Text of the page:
Net Neutrality's 'Days Are Numbered' as FCC Gears Up for Trump Years

Donald Trump in 2016
Sara D. Davis/Getty Images

Donald Trump addresses an audience at the 117th National Convention of the Veterans of Foreign Wars of the United States at the Charlotte Convention Center on July 26, 2016 in Charlotte, N.C.

Last month's election of Donald Trump means the FCC is about to flip from Democratic control to Republicans, and one of the priorities of the regulatory agency, once its new makeup is established, could be the rolling back of net neutrality rules that require internet providers to treat all web traffic equally.

That's the hope of two current FCC commissioners, at least. In a speech to the anti-regulatory group Free State Foundation earlier this month, Michael O'Rielly called the open internet rules, approved in February 2015, as "wrongheaded, harmful to consumers and the industry, costly, and ultimately unworthy of continuation." On C-SPAN's "The Communicators," he said net neutrality would be a "priority" and that Title II, the designation given to phone carriers, and now ISPs, "should never have been adopted in the first place."

In a nutshell, the net neutrality rules treat broadband service like a public utility and prevent ISPs from offering preferential treatment to sites that pay for faster service. The rules passed the panel in a 3-2 vote that came down party lines, with O'Rielly and the other Republican, Ajit Pai, opposing.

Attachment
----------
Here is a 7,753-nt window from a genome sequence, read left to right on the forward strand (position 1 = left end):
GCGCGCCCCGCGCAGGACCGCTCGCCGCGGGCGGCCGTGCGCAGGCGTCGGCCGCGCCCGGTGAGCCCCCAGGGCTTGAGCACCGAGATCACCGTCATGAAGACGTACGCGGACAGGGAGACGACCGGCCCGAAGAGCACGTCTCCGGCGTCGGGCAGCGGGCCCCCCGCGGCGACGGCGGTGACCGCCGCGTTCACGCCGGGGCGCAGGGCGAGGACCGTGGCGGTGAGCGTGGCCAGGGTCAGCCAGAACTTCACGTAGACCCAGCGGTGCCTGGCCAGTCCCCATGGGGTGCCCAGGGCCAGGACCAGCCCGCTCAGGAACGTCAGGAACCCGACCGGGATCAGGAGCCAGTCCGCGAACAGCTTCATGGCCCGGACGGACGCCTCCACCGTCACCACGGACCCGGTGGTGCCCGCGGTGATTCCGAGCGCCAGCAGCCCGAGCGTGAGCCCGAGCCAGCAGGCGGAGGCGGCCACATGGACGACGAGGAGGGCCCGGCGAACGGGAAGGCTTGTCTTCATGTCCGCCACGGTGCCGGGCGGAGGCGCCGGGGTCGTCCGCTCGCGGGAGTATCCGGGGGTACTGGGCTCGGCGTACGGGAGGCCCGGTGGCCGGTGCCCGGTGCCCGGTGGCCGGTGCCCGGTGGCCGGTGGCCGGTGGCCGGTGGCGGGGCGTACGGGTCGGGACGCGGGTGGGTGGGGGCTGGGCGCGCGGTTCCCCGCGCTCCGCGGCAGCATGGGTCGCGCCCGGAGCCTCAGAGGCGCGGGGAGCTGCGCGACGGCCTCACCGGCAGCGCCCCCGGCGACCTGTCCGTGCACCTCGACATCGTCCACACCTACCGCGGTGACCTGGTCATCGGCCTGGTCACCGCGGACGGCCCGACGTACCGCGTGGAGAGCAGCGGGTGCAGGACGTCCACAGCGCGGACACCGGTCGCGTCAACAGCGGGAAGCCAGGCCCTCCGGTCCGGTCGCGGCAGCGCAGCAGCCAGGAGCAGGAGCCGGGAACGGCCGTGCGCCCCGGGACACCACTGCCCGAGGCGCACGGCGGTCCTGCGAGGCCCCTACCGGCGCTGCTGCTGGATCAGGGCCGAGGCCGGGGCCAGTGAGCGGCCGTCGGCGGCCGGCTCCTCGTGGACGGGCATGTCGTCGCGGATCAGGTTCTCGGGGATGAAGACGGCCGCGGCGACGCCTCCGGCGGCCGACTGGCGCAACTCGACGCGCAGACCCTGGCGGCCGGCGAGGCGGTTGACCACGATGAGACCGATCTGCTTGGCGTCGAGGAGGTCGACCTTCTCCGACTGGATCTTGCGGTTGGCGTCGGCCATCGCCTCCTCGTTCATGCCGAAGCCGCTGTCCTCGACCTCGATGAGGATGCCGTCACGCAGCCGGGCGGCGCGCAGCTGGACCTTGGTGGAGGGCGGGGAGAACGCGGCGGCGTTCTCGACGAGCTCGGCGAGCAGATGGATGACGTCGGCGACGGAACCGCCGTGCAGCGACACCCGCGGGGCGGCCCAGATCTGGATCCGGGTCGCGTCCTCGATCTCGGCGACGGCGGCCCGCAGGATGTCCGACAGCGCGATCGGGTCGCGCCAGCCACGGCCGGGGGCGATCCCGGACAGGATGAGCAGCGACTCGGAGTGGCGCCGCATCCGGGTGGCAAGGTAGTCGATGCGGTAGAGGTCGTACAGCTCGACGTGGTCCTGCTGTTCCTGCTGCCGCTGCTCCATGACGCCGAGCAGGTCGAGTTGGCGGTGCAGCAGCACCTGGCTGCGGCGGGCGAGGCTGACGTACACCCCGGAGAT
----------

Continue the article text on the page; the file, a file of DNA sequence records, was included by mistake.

"On the day that [net neutrality] was adopted, I said that 'I don't know whether this plan will be vacated by a court, reversed by Congress, or overturned by a future Commission," Pai told the same Free State group. "But I do believe that its days are numbered.' Today, I am more confident than ever that this prediction will come true."

As previously reported, Trump hasn't tipped his hand as to who he favors to replace FCC Chairman Tom Wheeler, who intends to step down after inauguration day. Trump will also get to replace Jessica Rosenworcel, whose term expires at the end of the month. (The Senate recently adjourned without a vote to renew her term.) If he fills both slots with members of his party, as expected, the agency will have a 4-1 Republican majority. The next president hasn't talked much about net neutrality, but in 2014 called it a "power grab" by the Obama administration.

As Pai noted, Congress could also introduce anti-net neutrality legislation that would supersede any FCC action. In his speech at the Free State event, Pai voiced optimism that during a Trump administration, the FCC will "shift from playing defense to going on offense." Similarly, O'Rielly said he looked forward to clearing the "regulatory underbrush."


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